Financial Times recently had an article about a projected luxury dirigible. Being an airship fan, I wish the venture success. I was struck, though, by a paragraph in the article contrasting the planned aircraft, called the Airlander, with the airships of the 1930s with their “flammable hydrogen fuels.”
Uh…no. None of the airships of the 1930s used hydrogen as a fuel. Some of them used hydrogen as a lifting gas, which is a totally different thing from the fuel consumed to power the craft forward. And most American airships didn’t use hydrogen for any purpose…the American airships that came to bad ends mostly did so as a result of weather-related structural failure…which point, one would have thought, might have been relevant to someone writing about the possible future of airships.
But airships are a pretty esoteric subject, after all, so maybe it’s unreasonable to expect a journalist to spend (or get his assistant to spend) half an hour actually learning something about whatever he is writing about. So let’s talk about something that isn’t esoteric at all, but rather about as timely and important as it gets. Energy.
I’ve noticed that in articles about energy storage…of which there have been a lot…the writer rarely seems to grasp that kilowatts are not the same thing as kilowatt-hours, and you can’t express the storage capacity of a battery or other storage system in kilowatts. It would be like stating the capacity of your car’s gas tank in horsepower. (The same principle applies to megawatts and megawatt-hours, or gigawatts and gigawatt-hours) Yet all the time, I see articles…not just in the general media but also in the business media…talking about the wonderfulness of a battery or whatever that can store 4 megawatts.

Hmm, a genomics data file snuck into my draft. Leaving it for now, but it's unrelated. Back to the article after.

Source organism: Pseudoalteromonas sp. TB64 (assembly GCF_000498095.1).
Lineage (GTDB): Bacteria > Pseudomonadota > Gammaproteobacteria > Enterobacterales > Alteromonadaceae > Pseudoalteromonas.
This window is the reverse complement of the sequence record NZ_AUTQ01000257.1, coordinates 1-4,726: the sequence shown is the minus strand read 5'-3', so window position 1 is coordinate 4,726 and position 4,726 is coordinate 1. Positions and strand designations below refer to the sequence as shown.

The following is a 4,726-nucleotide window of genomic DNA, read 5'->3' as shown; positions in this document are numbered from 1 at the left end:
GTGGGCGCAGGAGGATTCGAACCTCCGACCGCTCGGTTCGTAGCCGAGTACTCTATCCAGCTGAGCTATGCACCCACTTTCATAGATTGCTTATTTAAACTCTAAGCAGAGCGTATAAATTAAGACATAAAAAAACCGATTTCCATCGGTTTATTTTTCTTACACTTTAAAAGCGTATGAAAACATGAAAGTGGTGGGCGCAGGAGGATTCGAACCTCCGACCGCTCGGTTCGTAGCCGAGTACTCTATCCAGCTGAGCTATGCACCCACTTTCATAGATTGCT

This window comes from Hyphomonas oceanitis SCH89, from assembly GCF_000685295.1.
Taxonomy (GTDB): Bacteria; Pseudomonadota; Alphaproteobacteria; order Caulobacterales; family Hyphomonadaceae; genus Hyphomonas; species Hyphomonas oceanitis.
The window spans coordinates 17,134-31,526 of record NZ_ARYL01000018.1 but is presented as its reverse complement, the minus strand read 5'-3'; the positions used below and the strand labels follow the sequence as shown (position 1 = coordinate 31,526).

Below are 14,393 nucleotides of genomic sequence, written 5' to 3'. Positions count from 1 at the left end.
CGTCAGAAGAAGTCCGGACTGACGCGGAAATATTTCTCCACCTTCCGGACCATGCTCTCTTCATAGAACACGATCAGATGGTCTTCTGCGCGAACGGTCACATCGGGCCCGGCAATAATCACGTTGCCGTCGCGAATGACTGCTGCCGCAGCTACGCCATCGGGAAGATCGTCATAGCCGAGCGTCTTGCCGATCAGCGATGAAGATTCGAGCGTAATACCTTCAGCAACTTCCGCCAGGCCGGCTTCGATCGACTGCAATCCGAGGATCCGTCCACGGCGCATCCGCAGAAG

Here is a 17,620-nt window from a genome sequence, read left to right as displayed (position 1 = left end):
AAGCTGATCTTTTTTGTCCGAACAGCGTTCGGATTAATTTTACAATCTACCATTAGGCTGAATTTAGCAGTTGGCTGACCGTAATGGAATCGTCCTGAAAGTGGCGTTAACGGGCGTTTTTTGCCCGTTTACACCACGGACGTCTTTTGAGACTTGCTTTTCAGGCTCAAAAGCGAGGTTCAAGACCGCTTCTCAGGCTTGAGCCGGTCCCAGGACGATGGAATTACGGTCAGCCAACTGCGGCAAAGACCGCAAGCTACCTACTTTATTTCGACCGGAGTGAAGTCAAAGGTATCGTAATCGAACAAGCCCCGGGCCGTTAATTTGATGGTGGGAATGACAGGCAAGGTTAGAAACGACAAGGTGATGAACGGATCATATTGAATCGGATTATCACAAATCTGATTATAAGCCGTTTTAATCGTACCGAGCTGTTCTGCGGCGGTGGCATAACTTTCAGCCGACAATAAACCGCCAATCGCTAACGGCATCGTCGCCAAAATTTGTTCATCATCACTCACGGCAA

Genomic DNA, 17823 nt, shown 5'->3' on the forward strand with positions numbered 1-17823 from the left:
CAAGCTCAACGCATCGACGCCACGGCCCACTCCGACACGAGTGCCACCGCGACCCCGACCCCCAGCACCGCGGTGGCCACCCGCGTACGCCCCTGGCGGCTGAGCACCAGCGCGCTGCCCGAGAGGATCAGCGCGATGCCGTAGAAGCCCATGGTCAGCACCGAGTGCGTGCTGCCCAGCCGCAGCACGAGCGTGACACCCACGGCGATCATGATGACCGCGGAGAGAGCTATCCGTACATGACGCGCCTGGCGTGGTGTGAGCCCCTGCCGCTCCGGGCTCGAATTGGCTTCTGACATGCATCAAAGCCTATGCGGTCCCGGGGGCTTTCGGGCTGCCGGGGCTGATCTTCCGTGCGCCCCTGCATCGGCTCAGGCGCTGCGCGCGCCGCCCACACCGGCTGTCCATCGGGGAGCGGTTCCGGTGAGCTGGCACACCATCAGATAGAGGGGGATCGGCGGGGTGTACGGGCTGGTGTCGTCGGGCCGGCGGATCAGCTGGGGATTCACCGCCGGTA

For example, here’s a Barrons article referring to a town which has installed batteries “that can hold two megawatts of power.” Actually, the batteries at this facility can hold 3.9 megawatt-hours of energy…the 2 megawatts of power is about the rate at which energy can be added to or drawn from the system, and has nothing to say about the amount stored. So if you withdraw power at 2 megawatts, you can do so for a little under 2 hours before the battery storage is exhausted. You need the megawatt-hour number to know that; “2 megawatts” tells you nothing about the storage capacity.
Turning now to television journalism: I think Tucker Carlson is far superior to most TV commentators in terms of focusing on issues in some depth, rather than just obsessively circling in on whatever is hottest at the moment. But when recently introducing a guest who was going to talk about a highly-questionable sale to China that was made during the Clinton administration, he said that sale had been of “machine parts.” Actually, it was of machine tools, as the guest correctly explained.
Machine tools are one of the essential cornerstones of industry, and have been for a long time. Shouldn’t a person who frequently writes and/or speaks about economic issues know what a machine tool is and why it matters? Maybe I’m misinterpreting, but I think Tucker’s “machine parts” phrasing indicates that he has no such awareness.
Ben Rhodes, an Obama operative, said of the current generation of reporters: “The average reporter we talk to is 27 years old, and their only reporting experience consists of being around political campaigns. That’s a sea change. They literally know nothing.”
No doubt true of a large number of those younger reporters who Rhodes manipulated while feeling contempt for. But there are journalists–older and younger–who do have a pretty good grasp of history, geography, and comparative political systems…some of them even have some education or reading in political philosophy. But even among these, knowledge of technology–and by “technology” I do not mean just “computer stuff”–is pretty close to nonexistent.
And with the vastly increased influence of government over all aspects of the economy–and the even greater (much greater!) influence being sought by the current Democratic Party–such knowledge is pretty important.